It should be an easy review to write. I know the story. Eight years of Catholic school, the story should be engraved on my brain. I open the first pages of Miguel Santana’s The Marién Revelation and everything changes. The story that has been fodder for so many elementary school pageants, so many crèches, so many statues and paintings – sublime and execrable — is turned inside out and woven with the search of a modern woman for faith, for herself.
“Rain no longer burns under this crown of thorns; the wound on my side has grown silent; my hands and my entrails have died. O Father, how I begged you to stay away from me.” Santana’s opening lines echo the Gospel of Mark, “My God, my God why have you forsaken me?” Yet, he flows without pause into the first twist in the familiar story. “But I feel him, his arms sheltering me with the immeasurable tenderness of our first embrace, with the strength of his almighty love. His lips anoint my feet, a mixture of rage and devotion.”
The notion of Jesus with a lover is not new. Speculation abounds regarding the roles of Mary Magdalene and of the disciple referred to in John 20:2 as “the other disciple whom Jesus loved.” Despite the outrage of theological conservatives, there is nothing particularly shocking or astounding in the thought that a god who was also fully human should have lived a fully human experience. Yet, Santana’s fictional explorations of the New Testament do not end with this line of speculation.
The Marién Revelation is not primarily Jesus’ story. It is rather the story of two women separated by two thousand years. Marien Valbuena is an academic, nearing 40, on the cusp of a break – with her husband, her church, her university, her pregnancy, and possibly with her self. The parallel story is the one we think we know: a teenaged girl named Mary, living in the Middle East of two millennia ago, pregnant out of wedlock, a girl who raises a son who is worshipped by some, condemned by others, a son who is persecuted and resurrected.
Santana’s Mary is not the devout Jewish maiden of the New Testament. She lives a dual life outwardly docile, enamored of the carpenter’s son, yet in her heart she is seduced by the glamor of the Romans and dreams of a world beyond the well. “The maidens of Judea cannot imagine that under your sandy clothes, you hide the flesh of the lotus, the breasts of Venus, the hunger of Isis.” In our modern world where religion and mythology are carefully distinguished and delineated, we tend to forget that there was a time in which the God of the Jews coexisted with the gods of Rome, ancient Greece, and Egypt. We forget that these beliefs were not filed in separate categories on neatly labeled shelved, but that one faith flowed and was turned into or overcome by the next.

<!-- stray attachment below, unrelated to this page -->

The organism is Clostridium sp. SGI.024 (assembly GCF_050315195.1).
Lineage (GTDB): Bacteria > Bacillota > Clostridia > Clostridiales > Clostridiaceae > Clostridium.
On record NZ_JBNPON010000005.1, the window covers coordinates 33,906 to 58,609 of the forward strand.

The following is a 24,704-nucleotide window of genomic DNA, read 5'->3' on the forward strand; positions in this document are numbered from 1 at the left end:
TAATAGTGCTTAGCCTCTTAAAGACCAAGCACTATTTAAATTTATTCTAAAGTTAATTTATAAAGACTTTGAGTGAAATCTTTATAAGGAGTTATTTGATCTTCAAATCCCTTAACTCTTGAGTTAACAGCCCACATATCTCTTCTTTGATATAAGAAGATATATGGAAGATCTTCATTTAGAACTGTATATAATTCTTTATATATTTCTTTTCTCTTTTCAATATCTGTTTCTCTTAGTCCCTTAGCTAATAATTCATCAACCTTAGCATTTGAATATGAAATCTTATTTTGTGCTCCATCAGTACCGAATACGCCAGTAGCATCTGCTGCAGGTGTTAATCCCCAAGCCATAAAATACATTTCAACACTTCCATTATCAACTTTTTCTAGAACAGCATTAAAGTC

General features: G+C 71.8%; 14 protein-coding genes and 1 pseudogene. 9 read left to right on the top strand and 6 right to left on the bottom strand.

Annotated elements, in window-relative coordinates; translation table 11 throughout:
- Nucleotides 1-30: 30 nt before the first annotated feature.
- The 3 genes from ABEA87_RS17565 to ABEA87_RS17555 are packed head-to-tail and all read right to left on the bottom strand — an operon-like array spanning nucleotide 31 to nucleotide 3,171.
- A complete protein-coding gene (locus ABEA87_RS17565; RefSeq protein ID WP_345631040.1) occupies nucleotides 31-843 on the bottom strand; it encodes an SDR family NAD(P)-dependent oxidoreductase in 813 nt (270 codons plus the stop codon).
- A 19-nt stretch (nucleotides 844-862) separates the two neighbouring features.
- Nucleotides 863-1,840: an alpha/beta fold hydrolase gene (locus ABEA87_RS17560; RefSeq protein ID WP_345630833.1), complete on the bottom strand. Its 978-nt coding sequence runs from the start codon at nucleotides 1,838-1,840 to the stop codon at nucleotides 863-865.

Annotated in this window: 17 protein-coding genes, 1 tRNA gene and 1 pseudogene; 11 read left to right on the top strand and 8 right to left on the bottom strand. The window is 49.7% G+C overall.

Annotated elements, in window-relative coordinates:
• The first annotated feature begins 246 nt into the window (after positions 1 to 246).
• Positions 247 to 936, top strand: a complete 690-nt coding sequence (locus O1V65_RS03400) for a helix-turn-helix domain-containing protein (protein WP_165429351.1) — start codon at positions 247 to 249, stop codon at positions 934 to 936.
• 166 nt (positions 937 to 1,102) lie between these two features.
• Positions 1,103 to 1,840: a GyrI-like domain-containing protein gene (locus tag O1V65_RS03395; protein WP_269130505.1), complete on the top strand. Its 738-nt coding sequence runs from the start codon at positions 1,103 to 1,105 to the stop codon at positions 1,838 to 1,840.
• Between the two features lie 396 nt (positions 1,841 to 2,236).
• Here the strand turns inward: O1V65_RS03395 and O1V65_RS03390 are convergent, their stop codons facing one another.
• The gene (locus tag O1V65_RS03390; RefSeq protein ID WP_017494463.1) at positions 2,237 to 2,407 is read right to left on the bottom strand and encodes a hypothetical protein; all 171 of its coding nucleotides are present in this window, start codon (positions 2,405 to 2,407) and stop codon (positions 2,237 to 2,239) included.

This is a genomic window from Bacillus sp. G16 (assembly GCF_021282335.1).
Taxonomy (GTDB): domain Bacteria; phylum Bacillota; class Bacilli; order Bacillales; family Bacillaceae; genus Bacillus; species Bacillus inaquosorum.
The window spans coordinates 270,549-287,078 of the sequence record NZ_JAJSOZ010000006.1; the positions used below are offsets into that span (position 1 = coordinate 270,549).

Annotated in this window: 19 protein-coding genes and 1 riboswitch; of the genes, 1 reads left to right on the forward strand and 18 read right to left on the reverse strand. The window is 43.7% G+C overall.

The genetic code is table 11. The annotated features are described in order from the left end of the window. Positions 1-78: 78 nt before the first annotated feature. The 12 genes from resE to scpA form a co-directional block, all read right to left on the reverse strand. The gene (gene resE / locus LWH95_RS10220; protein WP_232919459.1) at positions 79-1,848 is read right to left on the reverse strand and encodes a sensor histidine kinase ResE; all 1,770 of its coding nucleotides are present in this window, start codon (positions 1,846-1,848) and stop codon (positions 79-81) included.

We first see Mary in the sepulcher. She and the other women are washing the body taken from the cross. It is all familiar, expected, until we see the other women through Mary’s eyes. “They wash him slowly, wallowing in the sensual ceremony. One way or another, they have all loved him. They have been there through it all, committed, faithful, utterly faithful. They have no regrets. Mary knows these women, her pupils and owners of the Isis mysteries.” This first reference to Isis echoes the mention of Apollo, Ganymede and Pan in the prologue. The ancient gods are alive in this time.
Santana’s writing recalls the sensual lyricism of older translations of the Old Testament. The ripeness and flow of his language recalls an earlier Bible filled with poetry, with richness that is absent in most of the crisp, sanitized, modern translations. He weaves ancient texts, both canonical and apocryphal into the story, as description and as dialog. We see the ancient texts in italics as the timeless words flow without break into the modern.
“Hail, you’re highly favored, the Lord is with you; blessed are you among women. Fear not, for you have found favor with God. And, behold, you will conceive in your womb, and bring forth a son. You will call his name, Jesus, son of the Most High.” His voice cuddles like a song, progressively annihilating her fright. “He is the one who has been, who is, and will be. Osiris in Egypt, Dionysus in Greece, Acroreites in Sycion, Adonis and Bacchus, Mithra for the Persian, all in one, one in all. The Lord has confided his work to you; his balsam is growing inside you.”
The Marién Revelation demands close reading. The chronology is not sequential, nor is the use of tense consistent. A reader who requires linearity in a narrative will likely be driven mad by the book’s structure. Santana does not write from a modern literary sensibility; his work evokes the mysticism of the ancient texts he employs. Point of view, tense, and timeline are all fluid.
Given that The Marién Revelation is published by a small press, I suspect that much of the attention it receives will be from those who object to its content without reading the pages. This unfortunate tendency toward condemnation without exploration would seem to be precisely the point of the author, who states in no uncertain terms that "The Marién Revelation is a work inspired by a sequence of readings whose common denominator is intellectual curiosity.” While a survey of Miguel Santana’s author website reveals a discernible distrust for and dislike of the prejudices of the major established Christian religions (particularly those of the Church of Jesus Christ of Latter Day Saints and the Roman Catholic Church), he treats his subject matter with a careful and thoughtful reverence.
Regardless of the potential for religious controversy, The Marién Revelation is a gorgeous work of literature in its own right. With lyrical, evocative prose and compelling storytelling, The Marién Revelation lingers upon the ear and mind, demanding a second reading long after the last page is turned.